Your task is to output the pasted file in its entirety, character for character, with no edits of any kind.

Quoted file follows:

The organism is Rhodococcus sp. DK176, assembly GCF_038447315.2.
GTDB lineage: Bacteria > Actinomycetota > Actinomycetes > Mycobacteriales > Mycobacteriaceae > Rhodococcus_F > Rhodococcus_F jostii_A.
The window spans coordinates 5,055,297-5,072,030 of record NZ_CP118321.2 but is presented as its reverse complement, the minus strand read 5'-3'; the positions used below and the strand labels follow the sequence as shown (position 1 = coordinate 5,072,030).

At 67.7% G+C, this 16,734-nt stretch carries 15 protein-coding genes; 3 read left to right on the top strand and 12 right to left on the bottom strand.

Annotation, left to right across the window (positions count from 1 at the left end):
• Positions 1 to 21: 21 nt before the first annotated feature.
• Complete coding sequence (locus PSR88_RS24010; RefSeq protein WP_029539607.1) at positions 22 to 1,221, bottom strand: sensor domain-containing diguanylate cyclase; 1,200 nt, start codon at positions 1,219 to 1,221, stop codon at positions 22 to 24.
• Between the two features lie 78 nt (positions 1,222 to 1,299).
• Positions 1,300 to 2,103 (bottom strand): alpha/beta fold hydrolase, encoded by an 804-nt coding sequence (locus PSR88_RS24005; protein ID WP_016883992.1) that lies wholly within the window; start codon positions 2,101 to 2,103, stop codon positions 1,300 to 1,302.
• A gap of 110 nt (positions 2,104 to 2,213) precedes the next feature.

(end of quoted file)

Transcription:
The organism is Rhodococcus sp. DK176, assembly GCF_038447315.2.
GTDB lineage: Bacteria > Actinomycetota > Actinomycetes > Mycobacteriales > Mycobacteriaceae > Rhodococcus_F > Rhodococcus_F jostii_A.
The window spans coordinates 5,055,297-5,072,030 of record NZ_CP118321.2 but is presented as its reverse complement, the minus strand read 5'-3'; the positions used below and the strand labels follow the sequence as shown (position 1 = coordinate 5,072,030).

At 67.7% G+C, this 16,734-nt stretch carries 15 protein-coding genes; 3 read left to right on the top strand and 12 right to left on the bottom strand.

Annotation, left to right across the window (positions count from 1 at the left end):
• Positions 1 to 21: 21 nt before the first annotated feature.
• Complete coding sequence (locus PSR88_RS24010; RefSeq protein WP_029539607.1) at positions 22 to 1,221, bottom strand: sensor domain-containing diguanylate cyclase; 1,200 nt, start codon at positions 1,219 to 1,221, stop codon at positions 22 to 24.
• Between the two features lie 78 nt (positions 1,222 to 1,299).
• Positions 1,300 to 2,103 (bottom strand): alpha/beta fold hydrolase, encoded by an 804-nt coding sequence (locus PSR88_RS24005; protein ID WP_016883992.1) that lies wholly within the window; start codon positions 2,101 to 2,103, stop codon positions 1,300 to 1,302.
• A gap of 110 nt (positions 2,104 to 2,213) precedes the next feature.